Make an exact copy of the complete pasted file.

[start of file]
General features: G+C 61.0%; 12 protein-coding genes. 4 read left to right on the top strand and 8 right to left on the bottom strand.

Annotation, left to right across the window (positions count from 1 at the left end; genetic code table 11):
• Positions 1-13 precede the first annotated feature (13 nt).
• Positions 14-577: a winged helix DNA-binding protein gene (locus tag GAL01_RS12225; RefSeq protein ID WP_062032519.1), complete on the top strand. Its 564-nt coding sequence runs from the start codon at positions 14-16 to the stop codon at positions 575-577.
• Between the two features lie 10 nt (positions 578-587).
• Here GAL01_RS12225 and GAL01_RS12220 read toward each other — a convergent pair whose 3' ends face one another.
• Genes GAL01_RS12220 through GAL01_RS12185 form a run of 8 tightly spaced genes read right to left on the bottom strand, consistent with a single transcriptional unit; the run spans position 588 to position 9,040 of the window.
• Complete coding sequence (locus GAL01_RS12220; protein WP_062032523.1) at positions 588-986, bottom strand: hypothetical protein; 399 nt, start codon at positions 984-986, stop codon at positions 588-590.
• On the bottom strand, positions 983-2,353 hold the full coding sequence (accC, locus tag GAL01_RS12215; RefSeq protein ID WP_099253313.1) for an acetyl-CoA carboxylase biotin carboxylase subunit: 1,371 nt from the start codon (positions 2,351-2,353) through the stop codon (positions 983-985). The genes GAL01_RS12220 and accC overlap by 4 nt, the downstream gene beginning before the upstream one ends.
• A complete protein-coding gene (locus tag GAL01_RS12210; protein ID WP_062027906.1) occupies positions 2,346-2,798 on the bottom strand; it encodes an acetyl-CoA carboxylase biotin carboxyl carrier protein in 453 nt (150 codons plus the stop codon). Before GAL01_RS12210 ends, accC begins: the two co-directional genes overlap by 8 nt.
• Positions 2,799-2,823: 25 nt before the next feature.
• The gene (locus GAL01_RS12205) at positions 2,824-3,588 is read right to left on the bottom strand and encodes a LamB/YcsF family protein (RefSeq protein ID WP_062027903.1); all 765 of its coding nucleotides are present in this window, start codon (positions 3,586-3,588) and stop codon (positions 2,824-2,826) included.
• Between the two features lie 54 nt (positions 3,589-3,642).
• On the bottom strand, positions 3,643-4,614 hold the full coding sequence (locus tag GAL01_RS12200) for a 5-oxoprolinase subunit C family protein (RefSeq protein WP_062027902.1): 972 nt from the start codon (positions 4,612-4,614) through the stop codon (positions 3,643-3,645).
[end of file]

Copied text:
General features: G+C 61.0%; 12 protein-coding genes. 4 read left to right on the top strand and 8 right to left on the bottom strand.

Annotation, left to right across the window (positions count from 1 at the left end; genetic code table 11):
• Positions 1-13 precede the first annotated feature (13 nt).
• Positions 14-577: a winged helix DNA-binding protein gene (locus tag GAL01_RS12225; RefSeq protein ID WP_062032519.1), complete on the top strand. Its 564-nt coding sequence runs from the start codon at positions 14-16 to the stop codon at positions 575-577.
• Between the two features lie 10 nt (positions 578-587).
• Here GAL01_RS12225 and GAL01_RS12220 read toward each other — a convergent pair whose 3' ends face one another.
• Genes GAL01_RS12220 through GAL01_RS12185 form a run of 8 tightly spaced genes read right to left on the bottom strand, consistent with a single transcriptional unit; the run spans position 588 to position 9,040 of the window.
• Complete coding sequence (locus GAL01_RS12220; protein WP_062032523.1) at positions 588-986, bottom strand: hypothetical protein; 399 nt, start codon at positions 984-986, stop codon at positions 588-590.
• On the bottom strand, positions 983-2,353 hold the full coding sequence (accC, locus tag GAL01_RS12215; RefSeq protein ID WP_099253313.1) for an acetyl-CoA carboxylase biotin carboxylase subunit: 1,371 nt from the start codon (positions 2,351-2,353) through the stop codon (positions 983-985). The genes GAL01_RS12220 and accC overlap by 4 nt, the downstream gene beginning before the upstream one ends.
• A complete protein-coding gene (locus tag GAL01_RS12210; protein ID WP_062027906.1) occupies positions 2,346-2,798 on the bottom strand; it encodes an acetyl-CoA carboxylase biotin carboxyl carrier protein in 453 nt (150 codons plus the stop codon). Before GAL01_RS12210 ends, accC begins: the two co-directional genes overlap by 8 nt.
• Positions 2,799-2,823: 25 nt before the next feature.
• The gene (locus GAL01_RS12205) at positions 2,824-3,588 is read right to left on the bottom strand and encodes a LamB/YcsF family protein (RefSeq protein ID WP_062027903.1); all 765 of its coding nucleotides are present in this window, start codon (positions 3,586-3,588) and stop codon (positions 2,824-2,826) included.
• Between the two features lie 54 nt (positions 3,589-3,642).
• On the bottom strand, positions 3,643-4,614 hold the full coding sequence (locus tag GAL01_RS12200) for a 5-oxoprolinase subunit C family protein (RefSeq protein WP_062027902.1): 972 nt from the start codon (positions 4,612-4,614) through the stop codon (positions 3,643-3,645).